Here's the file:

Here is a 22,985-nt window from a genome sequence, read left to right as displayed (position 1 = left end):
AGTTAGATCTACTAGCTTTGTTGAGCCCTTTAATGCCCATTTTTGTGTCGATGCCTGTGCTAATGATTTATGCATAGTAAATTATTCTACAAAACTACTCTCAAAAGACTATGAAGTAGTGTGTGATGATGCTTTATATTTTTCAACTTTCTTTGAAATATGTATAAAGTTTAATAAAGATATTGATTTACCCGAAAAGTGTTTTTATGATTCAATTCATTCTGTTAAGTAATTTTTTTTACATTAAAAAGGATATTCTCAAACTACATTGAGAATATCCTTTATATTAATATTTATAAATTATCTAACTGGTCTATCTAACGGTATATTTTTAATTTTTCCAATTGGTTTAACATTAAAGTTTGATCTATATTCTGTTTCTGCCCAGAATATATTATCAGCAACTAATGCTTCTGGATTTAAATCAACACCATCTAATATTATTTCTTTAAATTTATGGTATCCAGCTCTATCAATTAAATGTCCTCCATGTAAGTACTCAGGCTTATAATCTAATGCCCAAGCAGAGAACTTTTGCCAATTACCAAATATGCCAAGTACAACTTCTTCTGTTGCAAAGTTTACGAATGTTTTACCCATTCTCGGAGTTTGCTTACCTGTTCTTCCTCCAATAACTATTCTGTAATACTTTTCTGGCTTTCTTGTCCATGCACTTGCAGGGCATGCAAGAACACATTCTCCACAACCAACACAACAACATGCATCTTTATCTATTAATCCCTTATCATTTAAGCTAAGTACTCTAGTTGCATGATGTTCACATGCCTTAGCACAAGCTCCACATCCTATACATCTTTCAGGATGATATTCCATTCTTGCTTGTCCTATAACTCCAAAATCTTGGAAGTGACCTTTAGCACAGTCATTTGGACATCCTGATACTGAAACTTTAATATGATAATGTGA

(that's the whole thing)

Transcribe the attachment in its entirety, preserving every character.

Here is a 22,985-nt window from a genome sequence, read left to right as displayed (position 1 = left end):
AGTTAGATCTACTAGCTTTGTTGAGCCCTTTAATGCCCATTTTTGTGTCGATGCCTGTGCTAATGATTTATGCATAGTAAATTATTCTACAAAACTACTCTCAAAAGACTATGAAGTAGTGTGTGATGATGCTTTATATTTTTCAACTTTCTTTGAAATATGTATAAAGTTTAATAAAGATATTGATTTACCCGAAAAGTGTTTTTATGATTCAATTCATTCTGTTAAGTAATTTTTTTTACATTAAAAAGGATATTCTCAAACTACATTGAGAATATCCTTTATATTAATATTTATAAATTATCTAACTGGTCTATCTAACGGTATATTTTTAATTTTTCCAATTGGTTTAACATTAAAGTTTGATCTATATTCTGTTTCTGCCCAGAATATATTATCAGCAACTAATGCTTCTGGATTTAAATCAACACCATCTAATATTATTTCTTTAAATTTATGGTATCCAGCTCTATCAATTAAATGTCCTCCATGTAAGTACTCAGGCTTATAATCTAATGCCCAAGCAGAGAACTTTTGCCAATTACCAAATATGCCAAGTACAACTTCTTCTGTTGCAAAGTTTACGAATGTTTTACCCATTCTCGGAGTTTGCTTACCTGTTCTTCCTCCAATAACTATTCTGTAATACTTTTCTGGCTTTCTTGTCCATGCACTTGCAGGGCATGCAAGAACACATTCTCCACAACCAACACAACAACATGCATCTTTATCTATTAATCCCTTATCATTTAAGCTAAGTACTCTAGTTGCATGATGTTCACATGCCTTAGCACAAGCTCCACATCCTATACATCTTTCAGGATGATATTCCATTCTTGCTTGTCCTATAACTCCAAAATCTTGGAAGTGACCTTTAGCACAGTCATTTGGACATCCTGATACTGAAACTTTAATATGATAATGTGA